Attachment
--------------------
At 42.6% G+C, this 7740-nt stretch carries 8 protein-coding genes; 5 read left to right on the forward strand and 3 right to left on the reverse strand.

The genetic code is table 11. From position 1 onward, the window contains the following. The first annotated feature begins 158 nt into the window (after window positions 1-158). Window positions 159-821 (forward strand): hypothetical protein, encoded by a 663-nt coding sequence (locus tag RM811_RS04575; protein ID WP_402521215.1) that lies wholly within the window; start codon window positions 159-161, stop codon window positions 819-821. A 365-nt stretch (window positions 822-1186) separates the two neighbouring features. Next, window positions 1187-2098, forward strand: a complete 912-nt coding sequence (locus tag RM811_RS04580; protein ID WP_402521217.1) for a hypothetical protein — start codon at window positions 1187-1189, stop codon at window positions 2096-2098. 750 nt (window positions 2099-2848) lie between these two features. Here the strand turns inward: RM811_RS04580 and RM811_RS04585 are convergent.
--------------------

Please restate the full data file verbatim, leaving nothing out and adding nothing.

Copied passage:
At 42.6% G+C, this 7740-nt stretch carries 8 protein-coding genes; 5 read left to right on the forward strand and 3 right to left on the reverse strand.

The genetic code is table 11. From position 1 onward, the window contains the following. The first annotated feature begins 158 nt into the window (after window positions 1-158). Window positions 159-821 (forward strand): hypothetical protein, encoded by a 663-nt coding sequence (locus tag RM811_RS04575; protein ID WP_402521215.1) that lies wholly within the window; start codon window positions 159-161, stop codon window positions 819-821. A 365-nt stretch (window positions 822-1186) separates the two neighbouring features. Next, window positions 1187-2098, forward strand: a complete 912-nt coding sequence (locus tag RM811_RS04580; protein ID WP_402521217.1) for a hypothetical protein — start codon at window positions 1187-1189, stop codon at window positions 2096-2098. 750 nt (window positions 2099-2848) lie between these two features. Here the strand turns inward: RM811_RS04580 and RM811_RS04585 are convergent.